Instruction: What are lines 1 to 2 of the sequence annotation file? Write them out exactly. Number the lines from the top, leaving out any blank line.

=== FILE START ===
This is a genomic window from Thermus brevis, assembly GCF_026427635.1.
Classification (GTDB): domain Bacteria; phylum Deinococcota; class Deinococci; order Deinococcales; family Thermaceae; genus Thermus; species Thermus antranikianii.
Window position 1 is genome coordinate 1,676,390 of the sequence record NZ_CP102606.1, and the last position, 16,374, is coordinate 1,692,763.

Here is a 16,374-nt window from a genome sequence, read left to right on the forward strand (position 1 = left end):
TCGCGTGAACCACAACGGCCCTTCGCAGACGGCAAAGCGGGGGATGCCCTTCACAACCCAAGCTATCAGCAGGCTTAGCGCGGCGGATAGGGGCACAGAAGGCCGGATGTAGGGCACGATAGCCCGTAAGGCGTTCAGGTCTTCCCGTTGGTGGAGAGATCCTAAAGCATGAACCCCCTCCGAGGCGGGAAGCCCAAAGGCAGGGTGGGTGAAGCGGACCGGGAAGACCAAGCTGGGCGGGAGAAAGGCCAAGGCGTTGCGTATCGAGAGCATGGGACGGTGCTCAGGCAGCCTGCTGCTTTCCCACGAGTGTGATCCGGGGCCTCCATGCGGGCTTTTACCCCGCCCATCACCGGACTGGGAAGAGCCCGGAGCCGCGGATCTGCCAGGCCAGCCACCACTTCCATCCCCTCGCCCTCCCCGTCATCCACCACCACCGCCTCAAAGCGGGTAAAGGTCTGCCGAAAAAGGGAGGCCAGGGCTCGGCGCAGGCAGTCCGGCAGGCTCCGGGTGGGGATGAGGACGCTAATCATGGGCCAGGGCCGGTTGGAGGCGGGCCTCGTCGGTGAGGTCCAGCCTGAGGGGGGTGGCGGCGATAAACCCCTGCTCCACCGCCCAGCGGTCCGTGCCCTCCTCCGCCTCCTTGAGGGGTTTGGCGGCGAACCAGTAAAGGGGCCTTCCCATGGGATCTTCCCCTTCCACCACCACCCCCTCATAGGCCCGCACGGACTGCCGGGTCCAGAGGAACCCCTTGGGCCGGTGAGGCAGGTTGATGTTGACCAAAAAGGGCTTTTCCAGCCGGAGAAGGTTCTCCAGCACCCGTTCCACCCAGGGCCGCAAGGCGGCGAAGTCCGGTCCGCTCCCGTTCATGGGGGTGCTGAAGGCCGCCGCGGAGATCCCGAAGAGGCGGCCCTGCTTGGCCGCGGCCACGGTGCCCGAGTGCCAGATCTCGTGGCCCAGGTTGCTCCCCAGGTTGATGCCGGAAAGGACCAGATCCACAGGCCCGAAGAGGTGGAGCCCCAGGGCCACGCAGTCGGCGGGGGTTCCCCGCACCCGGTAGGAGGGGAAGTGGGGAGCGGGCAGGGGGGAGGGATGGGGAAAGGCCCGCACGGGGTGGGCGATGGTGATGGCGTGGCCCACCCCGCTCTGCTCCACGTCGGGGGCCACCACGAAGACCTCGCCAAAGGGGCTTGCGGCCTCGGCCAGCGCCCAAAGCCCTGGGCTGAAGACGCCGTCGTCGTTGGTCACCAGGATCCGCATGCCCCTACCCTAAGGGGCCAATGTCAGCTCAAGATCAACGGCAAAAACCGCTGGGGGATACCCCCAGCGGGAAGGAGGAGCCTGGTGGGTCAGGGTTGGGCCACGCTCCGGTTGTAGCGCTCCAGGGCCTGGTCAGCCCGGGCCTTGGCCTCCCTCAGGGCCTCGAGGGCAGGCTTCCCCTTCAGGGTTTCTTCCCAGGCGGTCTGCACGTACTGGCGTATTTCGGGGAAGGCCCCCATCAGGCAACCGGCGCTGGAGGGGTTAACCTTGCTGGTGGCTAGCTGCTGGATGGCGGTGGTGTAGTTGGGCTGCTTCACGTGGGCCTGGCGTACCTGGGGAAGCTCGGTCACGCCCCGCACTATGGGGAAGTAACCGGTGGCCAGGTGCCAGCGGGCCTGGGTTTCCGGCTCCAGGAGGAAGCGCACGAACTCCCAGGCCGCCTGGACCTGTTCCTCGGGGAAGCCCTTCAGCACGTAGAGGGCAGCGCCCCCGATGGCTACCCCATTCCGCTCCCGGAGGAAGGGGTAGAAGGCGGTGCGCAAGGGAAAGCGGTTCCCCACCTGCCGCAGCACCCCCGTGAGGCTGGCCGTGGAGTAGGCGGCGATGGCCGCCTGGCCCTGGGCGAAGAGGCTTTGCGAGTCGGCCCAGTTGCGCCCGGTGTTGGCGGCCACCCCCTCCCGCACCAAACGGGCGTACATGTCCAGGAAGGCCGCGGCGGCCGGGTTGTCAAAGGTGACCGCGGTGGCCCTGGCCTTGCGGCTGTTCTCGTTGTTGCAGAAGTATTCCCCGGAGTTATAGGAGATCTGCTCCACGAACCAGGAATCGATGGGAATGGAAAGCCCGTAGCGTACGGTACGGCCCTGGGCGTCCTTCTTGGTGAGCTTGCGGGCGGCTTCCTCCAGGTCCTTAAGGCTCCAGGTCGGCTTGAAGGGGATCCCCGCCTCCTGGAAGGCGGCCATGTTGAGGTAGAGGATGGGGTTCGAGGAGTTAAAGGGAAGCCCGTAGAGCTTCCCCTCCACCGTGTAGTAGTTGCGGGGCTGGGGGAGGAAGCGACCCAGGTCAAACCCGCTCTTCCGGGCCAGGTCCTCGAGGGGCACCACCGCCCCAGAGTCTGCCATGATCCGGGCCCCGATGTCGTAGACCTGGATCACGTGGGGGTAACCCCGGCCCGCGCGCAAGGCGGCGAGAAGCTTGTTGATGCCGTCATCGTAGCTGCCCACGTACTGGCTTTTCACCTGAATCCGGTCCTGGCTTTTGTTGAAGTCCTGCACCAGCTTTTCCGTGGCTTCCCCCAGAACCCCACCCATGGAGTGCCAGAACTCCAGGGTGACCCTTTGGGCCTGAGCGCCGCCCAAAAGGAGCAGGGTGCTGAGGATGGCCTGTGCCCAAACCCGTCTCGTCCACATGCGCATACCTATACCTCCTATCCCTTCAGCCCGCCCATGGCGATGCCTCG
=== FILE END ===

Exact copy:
This is a genomic window from Thermus brevis, assembly GCF_026427635.1.
Classification (GTDB): domain Bacteria; phylum Deinococcota; class Deinococci; order Deinococcales; family Thermaceae; genus Thermus; species Thermus antranikianii.